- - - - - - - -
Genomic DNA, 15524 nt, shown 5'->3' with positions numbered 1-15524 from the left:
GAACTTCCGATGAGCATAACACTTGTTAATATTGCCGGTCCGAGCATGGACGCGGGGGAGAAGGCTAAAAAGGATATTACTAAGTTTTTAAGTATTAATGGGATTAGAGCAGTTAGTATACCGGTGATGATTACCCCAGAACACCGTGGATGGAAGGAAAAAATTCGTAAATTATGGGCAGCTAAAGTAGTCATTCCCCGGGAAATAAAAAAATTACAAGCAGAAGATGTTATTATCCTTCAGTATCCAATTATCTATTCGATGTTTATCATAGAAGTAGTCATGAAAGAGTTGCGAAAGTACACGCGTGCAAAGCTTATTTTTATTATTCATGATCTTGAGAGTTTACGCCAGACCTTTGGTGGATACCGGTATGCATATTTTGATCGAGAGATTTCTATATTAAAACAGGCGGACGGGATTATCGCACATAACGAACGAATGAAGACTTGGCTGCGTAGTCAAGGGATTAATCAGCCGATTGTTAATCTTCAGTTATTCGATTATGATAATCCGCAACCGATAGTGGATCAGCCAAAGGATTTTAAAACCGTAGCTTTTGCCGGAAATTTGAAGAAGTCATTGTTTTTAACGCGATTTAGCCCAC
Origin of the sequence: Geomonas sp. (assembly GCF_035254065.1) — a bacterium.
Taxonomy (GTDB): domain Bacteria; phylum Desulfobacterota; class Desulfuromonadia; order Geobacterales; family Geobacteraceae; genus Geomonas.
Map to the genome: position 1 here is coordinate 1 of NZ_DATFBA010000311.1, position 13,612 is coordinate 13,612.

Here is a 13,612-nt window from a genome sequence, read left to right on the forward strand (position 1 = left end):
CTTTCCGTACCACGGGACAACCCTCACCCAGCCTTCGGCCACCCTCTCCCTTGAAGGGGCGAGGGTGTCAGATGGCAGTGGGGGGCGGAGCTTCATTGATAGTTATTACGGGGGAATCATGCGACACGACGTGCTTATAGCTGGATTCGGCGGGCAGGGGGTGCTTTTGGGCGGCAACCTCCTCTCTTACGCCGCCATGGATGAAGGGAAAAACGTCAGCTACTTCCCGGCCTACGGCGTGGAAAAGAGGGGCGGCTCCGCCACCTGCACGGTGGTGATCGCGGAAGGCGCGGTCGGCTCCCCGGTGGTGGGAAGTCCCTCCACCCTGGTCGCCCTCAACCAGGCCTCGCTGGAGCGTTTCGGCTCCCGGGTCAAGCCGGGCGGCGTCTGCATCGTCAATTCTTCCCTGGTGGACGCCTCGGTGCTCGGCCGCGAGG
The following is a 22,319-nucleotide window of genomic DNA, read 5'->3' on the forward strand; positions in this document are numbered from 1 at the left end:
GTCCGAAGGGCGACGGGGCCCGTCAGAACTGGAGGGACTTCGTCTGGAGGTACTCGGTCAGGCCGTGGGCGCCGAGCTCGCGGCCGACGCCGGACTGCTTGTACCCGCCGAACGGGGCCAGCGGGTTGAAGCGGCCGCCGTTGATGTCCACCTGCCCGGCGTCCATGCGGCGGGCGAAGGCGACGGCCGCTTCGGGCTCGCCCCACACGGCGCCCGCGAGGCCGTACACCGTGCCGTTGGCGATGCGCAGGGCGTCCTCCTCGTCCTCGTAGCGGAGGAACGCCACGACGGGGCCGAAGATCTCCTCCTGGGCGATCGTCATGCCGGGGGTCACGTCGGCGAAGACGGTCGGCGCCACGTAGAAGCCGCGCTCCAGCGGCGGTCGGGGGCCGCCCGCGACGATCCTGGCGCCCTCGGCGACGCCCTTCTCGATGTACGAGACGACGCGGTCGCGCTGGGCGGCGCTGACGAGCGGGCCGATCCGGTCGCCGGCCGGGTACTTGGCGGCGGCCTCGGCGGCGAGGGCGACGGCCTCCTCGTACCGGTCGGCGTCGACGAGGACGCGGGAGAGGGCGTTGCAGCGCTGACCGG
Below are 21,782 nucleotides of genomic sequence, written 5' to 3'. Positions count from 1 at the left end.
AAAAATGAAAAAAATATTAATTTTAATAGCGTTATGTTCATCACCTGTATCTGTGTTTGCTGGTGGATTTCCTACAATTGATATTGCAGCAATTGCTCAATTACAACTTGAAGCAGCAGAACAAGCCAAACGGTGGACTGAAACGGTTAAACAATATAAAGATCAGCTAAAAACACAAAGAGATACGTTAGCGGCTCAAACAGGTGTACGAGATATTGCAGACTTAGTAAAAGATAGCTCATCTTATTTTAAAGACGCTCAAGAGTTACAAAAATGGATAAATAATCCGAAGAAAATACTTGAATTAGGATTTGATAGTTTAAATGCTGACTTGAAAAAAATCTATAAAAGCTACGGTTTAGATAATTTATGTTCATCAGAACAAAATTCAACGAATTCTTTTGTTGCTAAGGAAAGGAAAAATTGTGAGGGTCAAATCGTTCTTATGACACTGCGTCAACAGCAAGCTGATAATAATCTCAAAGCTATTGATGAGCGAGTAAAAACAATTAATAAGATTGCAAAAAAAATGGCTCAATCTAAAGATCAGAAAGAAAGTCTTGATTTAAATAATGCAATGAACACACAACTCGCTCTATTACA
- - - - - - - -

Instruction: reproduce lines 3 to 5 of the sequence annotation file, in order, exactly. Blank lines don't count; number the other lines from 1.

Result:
Origin of the sequence: Geomonas sp. (assembly GCF_035254065.1) — a bacterium.
Taxonomy (GTDB): domain Bacteria; phylum Desulfobacterota; class Desulfuromonadia; order Geobacterales; family Geobacteraceae; genus Geomonas.
Map to the genome: position 1 here is coordinate 1 of NZ_DATFBA010000311.1, position 13,612 is coordinate 13,612.